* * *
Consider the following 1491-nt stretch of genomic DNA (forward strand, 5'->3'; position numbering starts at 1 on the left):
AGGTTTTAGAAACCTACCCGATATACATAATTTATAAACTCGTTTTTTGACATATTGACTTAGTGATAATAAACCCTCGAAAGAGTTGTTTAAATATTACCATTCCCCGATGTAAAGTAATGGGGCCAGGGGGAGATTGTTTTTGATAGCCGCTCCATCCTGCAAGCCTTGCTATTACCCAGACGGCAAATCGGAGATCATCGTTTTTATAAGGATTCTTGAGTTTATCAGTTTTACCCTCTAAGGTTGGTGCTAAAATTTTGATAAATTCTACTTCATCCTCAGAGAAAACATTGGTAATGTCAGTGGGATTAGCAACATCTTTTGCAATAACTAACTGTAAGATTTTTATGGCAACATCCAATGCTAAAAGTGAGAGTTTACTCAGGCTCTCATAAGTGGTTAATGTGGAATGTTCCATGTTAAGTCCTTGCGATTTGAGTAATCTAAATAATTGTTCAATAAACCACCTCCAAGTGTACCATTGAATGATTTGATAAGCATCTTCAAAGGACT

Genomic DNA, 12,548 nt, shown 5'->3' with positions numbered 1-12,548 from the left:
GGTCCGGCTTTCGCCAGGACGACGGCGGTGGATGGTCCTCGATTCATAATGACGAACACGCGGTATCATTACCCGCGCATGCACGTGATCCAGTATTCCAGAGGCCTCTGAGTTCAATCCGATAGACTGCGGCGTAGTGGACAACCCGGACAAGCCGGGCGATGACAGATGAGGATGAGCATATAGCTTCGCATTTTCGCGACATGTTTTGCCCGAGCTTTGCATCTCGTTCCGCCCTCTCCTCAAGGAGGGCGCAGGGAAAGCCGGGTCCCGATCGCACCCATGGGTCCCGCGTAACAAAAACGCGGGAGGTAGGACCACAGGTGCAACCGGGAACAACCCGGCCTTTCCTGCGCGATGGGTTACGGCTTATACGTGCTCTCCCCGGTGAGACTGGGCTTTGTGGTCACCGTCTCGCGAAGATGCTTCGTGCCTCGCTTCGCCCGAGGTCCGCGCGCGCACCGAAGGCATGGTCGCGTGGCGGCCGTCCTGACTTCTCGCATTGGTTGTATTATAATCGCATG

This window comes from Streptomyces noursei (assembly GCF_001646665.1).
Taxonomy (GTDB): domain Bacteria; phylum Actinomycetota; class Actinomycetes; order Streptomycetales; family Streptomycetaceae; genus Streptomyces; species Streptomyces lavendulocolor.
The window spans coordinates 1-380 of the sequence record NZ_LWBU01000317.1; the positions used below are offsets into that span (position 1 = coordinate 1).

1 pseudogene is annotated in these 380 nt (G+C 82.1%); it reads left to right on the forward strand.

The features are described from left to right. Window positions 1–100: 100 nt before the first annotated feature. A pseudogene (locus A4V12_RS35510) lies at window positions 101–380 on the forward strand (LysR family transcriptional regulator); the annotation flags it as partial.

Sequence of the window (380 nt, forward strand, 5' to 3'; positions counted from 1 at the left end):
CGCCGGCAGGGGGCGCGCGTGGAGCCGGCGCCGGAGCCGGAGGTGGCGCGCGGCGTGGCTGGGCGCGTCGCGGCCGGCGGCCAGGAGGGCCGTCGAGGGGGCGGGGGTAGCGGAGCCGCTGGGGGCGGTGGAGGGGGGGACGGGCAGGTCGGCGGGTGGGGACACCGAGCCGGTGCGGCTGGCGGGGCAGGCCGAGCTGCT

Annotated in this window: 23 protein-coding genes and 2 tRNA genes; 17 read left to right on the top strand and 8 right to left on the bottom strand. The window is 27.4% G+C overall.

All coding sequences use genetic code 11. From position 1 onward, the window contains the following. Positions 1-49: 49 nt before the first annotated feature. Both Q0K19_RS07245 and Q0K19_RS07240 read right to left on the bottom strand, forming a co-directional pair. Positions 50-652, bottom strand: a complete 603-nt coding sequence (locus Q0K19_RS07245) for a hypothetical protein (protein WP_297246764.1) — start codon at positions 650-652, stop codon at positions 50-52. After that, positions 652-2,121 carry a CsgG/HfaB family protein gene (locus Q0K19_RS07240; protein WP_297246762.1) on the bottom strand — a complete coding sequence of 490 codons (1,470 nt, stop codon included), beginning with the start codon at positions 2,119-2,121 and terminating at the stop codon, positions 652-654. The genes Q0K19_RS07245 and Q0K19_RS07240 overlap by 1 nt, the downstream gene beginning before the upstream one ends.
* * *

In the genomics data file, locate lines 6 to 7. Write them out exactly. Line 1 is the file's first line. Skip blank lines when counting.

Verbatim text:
Taxonomy (GTDB): domain Bacteria; phylum Actinomycetota; class Actinomycetes; order Streptomycetales; family Streptomycetaceae; genus Streptomyces; species Streptomyces lavendulocolor.
The window spans coordinates 1-380 of the sequence record NZ_LWBU01000317.1; the positions used below are offsets into that span (position 1 = coordinate 1).